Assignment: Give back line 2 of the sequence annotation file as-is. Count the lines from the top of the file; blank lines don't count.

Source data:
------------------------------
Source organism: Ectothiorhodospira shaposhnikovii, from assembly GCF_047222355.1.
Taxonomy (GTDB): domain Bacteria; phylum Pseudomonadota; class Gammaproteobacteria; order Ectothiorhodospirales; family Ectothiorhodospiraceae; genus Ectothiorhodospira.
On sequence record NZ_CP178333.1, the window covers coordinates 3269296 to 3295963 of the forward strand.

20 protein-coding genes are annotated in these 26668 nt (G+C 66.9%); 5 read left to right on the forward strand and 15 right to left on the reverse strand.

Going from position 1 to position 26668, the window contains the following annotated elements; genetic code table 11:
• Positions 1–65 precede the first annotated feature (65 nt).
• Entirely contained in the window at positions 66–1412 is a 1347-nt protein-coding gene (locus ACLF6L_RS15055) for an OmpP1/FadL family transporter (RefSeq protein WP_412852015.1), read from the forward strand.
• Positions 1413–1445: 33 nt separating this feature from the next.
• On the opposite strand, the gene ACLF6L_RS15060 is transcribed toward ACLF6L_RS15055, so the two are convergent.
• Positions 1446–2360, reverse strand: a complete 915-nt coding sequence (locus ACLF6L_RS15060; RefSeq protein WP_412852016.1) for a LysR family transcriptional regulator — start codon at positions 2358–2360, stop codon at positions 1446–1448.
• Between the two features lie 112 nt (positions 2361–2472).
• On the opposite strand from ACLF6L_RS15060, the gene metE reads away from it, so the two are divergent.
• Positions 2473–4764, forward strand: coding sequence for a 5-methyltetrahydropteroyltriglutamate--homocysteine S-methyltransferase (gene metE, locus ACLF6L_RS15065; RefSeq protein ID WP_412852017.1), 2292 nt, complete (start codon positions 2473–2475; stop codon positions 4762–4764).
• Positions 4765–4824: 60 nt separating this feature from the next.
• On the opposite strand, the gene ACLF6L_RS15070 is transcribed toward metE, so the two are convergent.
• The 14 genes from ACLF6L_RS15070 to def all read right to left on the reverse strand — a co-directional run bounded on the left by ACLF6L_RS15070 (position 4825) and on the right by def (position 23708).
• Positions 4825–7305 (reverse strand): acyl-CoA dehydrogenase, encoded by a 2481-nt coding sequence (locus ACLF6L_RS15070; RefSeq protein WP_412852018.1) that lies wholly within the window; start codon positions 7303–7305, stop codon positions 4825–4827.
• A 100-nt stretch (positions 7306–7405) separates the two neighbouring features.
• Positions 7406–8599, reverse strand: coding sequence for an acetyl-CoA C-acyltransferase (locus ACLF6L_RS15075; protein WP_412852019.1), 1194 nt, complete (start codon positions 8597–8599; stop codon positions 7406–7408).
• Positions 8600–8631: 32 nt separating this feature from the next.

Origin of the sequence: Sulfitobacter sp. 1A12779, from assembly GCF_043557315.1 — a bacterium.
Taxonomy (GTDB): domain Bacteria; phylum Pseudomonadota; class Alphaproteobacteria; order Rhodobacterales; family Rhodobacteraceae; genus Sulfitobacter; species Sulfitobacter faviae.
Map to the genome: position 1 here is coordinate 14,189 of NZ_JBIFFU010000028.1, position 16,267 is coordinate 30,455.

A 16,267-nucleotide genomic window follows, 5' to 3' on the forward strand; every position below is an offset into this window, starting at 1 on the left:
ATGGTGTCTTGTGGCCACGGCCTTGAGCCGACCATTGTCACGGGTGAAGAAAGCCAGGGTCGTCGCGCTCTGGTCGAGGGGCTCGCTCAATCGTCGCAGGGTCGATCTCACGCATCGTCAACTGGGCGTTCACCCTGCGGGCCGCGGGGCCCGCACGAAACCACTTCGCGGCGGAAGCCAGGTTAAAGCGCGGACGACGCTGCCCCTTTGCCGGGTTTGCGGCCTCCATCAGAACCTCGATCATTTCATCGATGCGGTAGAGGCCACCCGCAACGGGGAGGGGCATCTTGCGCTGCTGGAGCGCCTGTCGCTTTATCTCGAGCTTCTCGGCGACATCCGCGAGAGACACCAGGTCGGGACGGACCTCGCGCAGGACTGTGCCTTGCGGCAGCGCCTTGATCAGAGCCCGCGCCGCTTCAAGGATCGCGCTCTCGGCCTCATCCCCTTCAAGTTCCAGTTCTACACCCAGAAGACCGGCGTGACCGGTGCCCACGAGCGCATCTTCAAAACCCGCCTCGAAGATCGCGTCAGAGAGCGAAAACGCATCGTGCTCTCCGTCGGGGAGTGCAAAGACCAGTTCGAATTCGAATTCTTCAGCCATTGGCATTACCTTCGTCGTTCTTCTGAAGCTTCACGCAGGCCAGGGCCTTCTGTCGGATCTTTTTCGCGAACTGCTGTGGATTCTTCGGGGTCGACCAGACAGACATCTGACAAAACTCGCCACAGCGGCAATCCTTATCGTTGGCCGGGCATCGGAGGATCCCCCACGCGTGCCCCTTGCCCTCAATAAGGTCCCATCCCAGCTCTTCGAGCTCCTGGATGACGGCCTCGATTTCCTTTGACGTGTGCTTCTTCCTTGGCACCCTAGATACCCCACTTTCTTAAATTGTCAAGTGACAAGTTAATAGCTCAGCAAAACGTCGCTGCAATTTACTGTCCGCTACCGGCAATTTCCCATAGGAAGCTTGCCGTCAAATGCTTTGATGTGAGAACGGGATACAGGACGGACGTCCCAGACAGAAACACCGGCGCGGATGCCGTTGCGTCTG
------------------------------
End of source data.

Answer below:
Taxonomy (GTDB): domain Bacteria; phylum Pseudomonadota; class Gammaproteobacteria; order Ectothiorhodospirales; family Ectothiorhodospiraceae; genus Ectothiorhodospira.